The demurrer of the defendant merely raises a question of law with respect to the criminal character of the facts charged. For the purpose of showing that the demurrer should be sustained the accused should limit himself to these facts, admitting them as the basis of the discussion just as they appear from the complaint or information, and should demonstrate that even though these facts be true, nevertheless they would not be punishable under the law. Every allegation which tends to deny them or modify them is and must of necessity be irrelevant, because it tends to raise a question of fact, which is not admissible under the peculiar nature of exception. Consequently, such allegations can not be considered in passing upon the demurrer. We are therefore of the opinion that the order appealed does not conform to the law, because it is based upon facts which not only do not appear from the complaint but which completely alter and destroy its terms.
Counsel for the defendant has expressly prayed in this instance that we declare that the appeal of the complaining witness was improperly allowed, upon the ground that section 23 of General Orders, No. 58, provides that an order sustaining a demurrer by the accused ends the case, and is a bar to another prosecution for the same offense, and that section 44 grants the United States only the right to appeal against such an order. We consider this contention to be wholly unfounded. Section 23 does not deal with appeals, which are specially dealt with in other sections of the general order which determine in what cases an appeal may be allowed. It is unquestionable that the order in question is not unappealable, as the accused appears to contend, because section 44 cited says expressly that it may be appealed against by the United States. With respect to the private individual injured by the offense, as is the complainant in this case, the right to appeal from such an order is recognized in section 107, which, after providing that “the privileges now secured by law to the person claiming to be injured by the commission of an offense to take part in the prosecution … shall not be held to be abridged by the provisions of this order,” expressly declares that such person, that is, the party injured, may appeal against any decision denying him a legal right. It is unnecessary to add that an order sustaining a demurrer by the accused is such an order, because it tends to make unavailing the rights which the injured party attempts to exercise by means of the complaint. It is evident that it has this effect, because such an order, when final, constitutes a bar to a continuation of the case or a subsequent prosecution for the same offense charged in the complaint. This order, therefore, being appealable, not only by the United States but also by the party injured, it is evident that the effects of the order must be subordinated to the result of the appeal taken by the latter, and the allowance of the appeal by the court below was perfectly legal and strictly in accordance with the statute.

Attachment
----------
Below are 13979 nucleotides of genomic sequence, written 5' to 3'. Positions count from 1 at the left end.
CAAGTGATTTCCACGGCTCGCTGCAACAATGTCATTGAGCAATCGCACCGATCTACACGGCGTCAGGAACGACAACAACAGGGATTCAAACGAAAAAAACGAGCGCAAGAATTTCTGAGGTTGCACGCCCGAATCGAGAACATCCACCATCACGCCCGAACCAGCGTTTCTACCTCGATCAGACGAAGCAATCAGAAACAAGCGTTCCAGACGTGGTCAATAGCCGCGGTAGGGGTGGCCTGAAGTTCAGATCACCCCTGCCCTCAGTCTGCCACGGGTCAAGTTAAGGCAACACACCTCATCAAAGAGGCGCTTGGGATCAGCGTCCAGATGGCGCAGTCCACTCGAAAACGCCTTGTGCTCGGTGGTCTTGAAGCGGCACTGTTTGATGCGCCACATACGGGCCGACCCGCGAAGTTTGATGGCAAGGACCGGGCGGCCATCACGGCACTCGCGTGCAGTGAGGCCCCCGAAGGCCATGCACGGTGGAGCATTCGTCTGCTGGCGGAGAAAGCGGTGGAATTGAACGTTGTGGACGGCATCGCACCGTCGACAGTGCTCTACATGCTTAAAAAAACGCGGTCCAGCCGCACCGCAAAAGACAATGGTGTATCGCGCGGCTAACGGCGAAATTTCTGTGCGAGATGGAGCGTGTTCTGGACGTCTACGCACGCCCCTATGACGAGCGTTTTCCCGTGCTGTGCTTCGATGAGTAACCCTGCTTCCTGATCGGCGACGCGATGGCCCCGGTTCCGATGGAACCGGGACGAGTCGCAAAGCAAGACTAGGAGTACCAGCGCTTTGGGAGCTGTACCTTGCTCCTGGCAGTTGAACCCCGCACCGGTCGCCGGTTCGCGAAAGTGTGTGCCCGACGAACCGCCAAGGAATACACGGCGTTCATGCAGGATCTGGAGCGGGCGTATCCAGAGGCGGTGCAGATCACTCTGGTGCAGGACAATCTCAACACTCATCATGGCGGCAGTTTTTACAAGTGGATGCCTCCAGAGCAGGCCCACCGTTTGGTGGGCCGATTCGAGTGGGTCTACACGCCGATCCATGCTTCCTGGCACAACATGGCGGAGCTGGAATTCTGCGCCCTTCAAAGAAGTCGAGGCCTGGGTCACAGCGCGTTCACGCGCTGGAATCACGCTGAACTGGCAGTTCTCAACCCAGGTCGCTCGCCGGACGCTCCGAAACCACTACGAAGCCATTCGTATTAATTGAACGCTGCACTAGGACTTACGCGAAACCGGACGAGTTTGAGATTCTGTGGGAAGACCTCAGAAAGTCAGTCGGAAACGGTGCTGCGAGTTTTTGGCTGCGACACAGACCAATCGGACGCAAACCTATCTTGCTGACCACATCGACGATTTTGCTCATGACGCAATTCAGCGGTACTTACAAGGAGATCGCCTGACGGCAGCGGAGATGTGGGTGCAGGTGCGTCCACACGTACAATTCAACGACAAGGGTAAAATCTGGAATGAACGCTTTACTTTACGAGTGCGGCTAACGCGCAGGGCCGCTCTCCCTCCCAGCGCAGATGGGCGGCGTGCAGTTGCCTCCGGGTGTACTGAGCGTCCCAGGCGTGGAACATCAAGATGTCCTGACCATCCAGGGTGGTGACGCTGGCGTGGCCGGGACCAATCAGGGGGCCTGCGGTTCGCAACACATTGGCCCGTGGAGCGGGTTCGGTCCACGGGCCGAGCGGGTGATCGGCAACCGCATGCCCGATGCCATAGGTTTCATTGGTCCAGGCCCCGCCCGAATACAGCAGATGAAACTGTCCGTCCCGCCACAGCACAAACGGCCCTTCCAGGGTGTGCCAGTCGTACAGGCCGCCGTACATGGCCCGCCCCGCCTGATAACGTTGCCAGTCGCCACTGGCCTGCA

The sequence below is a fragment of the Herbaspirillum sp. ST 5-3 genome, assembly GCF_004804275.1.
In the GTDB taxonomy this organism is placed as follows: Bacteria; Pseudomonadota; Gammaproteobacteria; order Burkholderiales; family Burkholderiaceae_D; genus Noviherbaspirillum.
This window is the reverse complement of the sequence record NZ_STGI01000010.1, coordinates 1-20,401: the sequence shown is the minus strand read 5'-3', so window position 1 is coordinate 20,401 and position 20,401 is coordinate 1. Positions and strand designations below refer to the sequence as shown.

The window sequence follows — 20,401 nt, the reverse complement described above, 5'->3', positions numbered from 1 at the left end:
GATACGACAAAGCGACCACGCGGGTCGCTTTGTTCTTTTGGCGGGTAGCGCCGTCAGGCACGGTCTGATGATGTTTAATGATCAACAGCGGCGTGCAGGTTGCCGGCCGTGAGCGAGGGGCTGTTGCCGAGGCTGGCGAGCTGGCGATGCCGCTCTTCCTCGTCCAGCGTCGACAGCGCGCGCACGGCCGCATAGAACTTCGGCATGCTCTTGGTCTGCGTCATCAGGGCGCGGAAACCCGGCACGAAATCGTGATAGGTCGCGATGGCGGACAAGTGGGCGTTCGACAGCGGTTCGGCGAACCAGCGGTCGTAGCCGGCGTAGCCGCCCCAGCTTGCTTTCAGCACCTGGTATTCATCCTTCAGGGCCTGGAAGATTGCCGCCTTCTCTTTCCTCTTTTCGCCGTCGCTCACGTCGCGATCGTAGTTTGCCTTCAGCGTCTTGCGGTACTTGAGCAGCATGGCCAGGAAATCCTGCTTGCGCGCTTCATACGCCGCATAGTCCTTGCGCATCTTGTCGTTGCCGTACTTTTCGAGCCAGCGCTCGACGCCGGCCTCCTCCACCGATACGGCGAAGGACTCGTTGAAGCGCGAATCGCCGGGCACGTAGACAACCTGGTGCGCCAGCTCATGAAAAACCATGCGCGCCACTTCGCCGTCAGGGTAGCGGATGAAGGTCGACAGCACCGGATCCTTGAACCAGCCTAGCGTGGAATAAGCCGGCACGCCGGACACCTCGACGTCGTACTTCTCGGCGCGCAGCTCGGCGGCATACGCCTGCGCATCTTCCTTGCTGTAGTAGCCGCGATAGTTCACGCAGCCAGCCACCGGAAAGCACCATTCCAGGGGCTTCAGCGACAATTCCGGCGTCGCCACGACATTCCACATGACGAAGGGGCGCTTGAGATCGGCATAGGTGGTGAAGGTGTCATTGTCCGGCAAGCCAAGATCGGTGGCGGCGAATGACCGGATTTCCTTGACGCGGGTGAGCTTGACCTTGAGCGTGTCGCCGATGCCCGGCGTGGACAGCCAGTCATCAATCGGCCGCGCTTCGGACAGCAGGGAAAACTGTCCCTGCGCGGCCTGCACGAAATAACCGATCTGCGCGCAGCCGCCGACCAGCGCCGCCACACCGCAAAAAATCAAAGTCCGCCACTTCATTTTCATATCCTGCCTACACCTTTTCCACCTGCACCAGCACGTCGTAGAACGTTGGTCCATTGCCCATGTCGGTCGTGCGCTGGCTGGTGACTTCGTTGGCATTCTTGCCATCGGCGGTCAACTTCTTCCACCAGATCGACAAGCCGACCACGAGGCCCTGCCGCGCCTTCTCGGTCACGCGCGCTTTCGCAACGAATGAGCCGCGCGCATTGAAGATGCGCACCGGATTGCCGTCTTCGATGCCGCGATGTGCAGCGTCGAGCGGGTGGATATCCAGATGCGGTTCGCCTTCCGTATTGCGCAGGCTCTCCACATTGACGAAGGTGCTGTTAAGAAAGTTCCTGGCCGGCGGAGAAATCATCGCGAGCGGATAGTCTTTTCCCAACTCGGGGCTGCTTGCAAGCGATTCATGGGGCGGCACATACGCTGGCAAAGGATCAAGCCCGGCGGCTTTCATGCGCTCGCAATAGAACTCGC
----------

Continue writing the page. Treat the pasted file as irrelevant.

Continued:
The allegation of the accused that the order appealed produces jeopardy under the provisions of sections 26 and 28 of General Orders, No. 58, is no less unfounded. The first of these articles is applicable solely to cases in which the accused has been convicted or acquitted, which can not take place except when a prosecution has been carried through all its stages and a final judgment of conviction or acquittal rendered therein. Section 28 refers to orders if dismissal entered before final judgment, but after the accused has pleaded to a good complaint or information upon which a conviction might be sustained. In this case the accused not only has been neither convicted nor acquitted, but he has not even pleaded to the charge, precisely because he has put in issue, by means of his demurrer, the sufficiency of the complaint as a basis for a criminal proceeding. Furthermore, this being an appealable order against which an appeal has been taken, it is wholly improper to invoke such an order for the purpose of claiming the benefit of jeopardy thereunder, because such an order can not be regarded as final and executory, nor as producing any effect whatsoever until affirmed by the superior tribunal. At all events, the plea of jeopardy should be made before a judge of competent jurisdiction to try a case against the accused, and not before this court, whose jurisdiction in the present case is limited by law to passing upon the appeal taken by the complaining witness.
We therefore decide that the demurrer filed by the accused should have been overruled. The order below is consequently reversed, with the costs of this instance de oficio.
Arellano, C.J., Cooper, Willard, and Ladd, JJ., concur.
Torres, J., did not sit in this case.